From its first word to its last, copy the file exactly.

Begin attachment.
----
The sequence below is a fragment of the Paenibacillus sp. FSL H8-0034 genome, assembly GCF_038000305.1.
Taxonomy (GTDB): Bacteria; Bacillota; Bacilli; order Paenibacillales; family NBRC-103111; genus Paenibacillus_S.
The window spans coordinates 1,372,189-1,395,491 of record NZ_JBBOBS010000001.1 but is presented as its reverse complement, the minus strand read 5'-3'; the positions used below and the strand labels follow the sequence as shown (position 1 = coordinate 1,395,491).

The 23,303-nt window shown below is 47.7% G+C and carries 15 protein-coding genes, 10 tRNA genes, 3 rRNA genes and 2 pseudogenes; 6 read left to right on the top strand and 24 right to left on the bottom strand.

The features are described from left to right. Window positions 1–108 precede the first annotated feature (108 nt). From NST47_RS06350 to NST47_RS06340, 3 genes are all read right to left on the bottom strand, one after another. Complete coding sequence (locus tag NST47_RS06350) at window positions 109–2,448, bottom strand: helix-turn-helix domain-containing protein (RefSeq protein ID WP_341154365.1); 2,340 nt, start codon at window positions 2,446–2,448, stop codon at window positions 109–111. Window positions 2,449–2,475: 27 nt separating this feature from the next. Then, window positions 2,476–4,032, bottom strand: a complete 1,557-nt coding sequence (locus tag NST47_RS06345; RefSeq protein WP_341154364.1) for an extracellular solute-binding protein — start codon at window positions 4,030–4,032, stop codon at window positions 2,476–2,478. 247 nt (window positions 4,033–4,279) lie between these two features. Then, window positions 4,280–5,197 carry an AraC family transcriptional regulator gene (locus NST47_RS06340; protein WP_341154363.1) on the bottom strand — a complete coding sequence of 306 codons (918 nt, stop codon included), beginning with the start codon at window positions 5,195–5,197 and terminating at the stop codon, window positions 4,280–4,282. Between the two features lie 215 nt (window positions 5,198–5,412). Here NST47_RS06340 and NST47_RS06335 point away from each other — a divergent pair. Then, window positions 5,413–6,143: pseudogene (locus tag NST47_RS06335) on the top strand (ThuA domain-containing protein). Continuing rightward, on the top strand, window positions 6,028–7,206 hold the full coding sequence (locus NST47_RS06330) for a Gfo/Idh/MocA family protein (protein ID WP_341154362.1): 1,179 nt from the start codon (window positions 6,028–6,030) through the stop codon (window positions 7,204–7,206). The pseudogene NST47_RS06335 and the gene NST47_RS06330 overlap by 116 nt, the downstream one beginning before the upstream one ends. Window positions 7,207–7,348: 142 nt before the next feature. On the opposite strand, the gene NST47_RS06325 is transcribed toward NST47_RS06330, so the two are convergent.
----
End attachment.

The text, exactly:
The sequence below is a fragment of the Paenibacillus sp. FSL H8-0034 genome, assembly GCF_038000305.1.
Taxonomy (GTDB): Bacteria; Bacillota; Bacilli; order Paenibacillales; family NBRC-103111; genus Paenibacillus_S.
The window spans coordinates 1,372,189-1,395,491 of record NZ_JBBOBS010000001.1 but is presented as its reverse complement, the minus strand read 5'-3'; the positions used below and the strand labels follow the sequence as shown (position 1 = coordinate 1,395,491).

The 23,303-nt window shown below is 47.7% G+C and carries 15 protein-coding genes, 10 tRNA genes, 3 rRNA genes and 2 pseudogenes; 6 read left to right on the top strand and 24 right to left on the bottom strand.

The features are described from left to right. Window positions 1–108 precede the first annotated feature (108 nt). From NST47_RS06350 to NST47_RS06340, 3 genes are all read right to left on the bottom strand, one after another. Complete coding sequence (locus tag NST47_RS06350) at window positions 109–2,448, bottom strand: helix-turn-helix domain-containing protein (RefSeq protein ID WP_341154365.1); 2,340 nt, start codon at window positions 2,446–2,448, stop codon at window positions 109–111. Window positions 2,449–2,475: 27 nt separating this feature from the next. Then, window positions 2,476–4,032, bottom strand: a complete 1,557-nt coding sequence (locus tag NST47_RS06345; RefSeq protein WP_341154364.1) for an extracellular solute-binding protein — start codon at window positions 4,030–4,032, stop codon at window positions 2,476–2,478. 247 nt (window positions 4,033–4,279) lie between these two features. Then, window positions 4,280–5,197 carry an AraC family transcriptional regulator gene (locus NST47_RS06340; protein WP_341154363.1) on the bottom strand — a complete coding sequence of 306 codons (918 nt, stop codon included), beginning with the start codon at window positions 5,195–5,197 and terminating at the stop codon, window positions 4,280–4,282. Between the two features lie 215 nt (window positions 5,198–5,412). Here NST47_RS06340 and NST47_RS06335 point away from each other — a divergent pair. Then, window positions 5,413–6,143: pseudogene (locus tag NST47_RS06335) on the top strand (ThuA domain-containing protein). Continuing rightward, on the top strand, window positions 6,028–7,206 hold the full coding sequence (locus NST47_RS06330) for a Gfo/Idh/MocA family protein (protein ID WP_341154362.1): 1,179 nt from the start codon (window positions 6,028–6,030) through the stop codon (window positions 7,204–7,206). The pseudogene NST47_RS06335 and the gene NST47_RS06330 overlap by 116 nt, the downstream one beginning before the upstream one ends. Window positions 7,207–7,348: 142 nt before the next feature. On the opposite strand, the gene NST47_RS06325 is transcribed toward NST47_RS06330, so the two are convergent.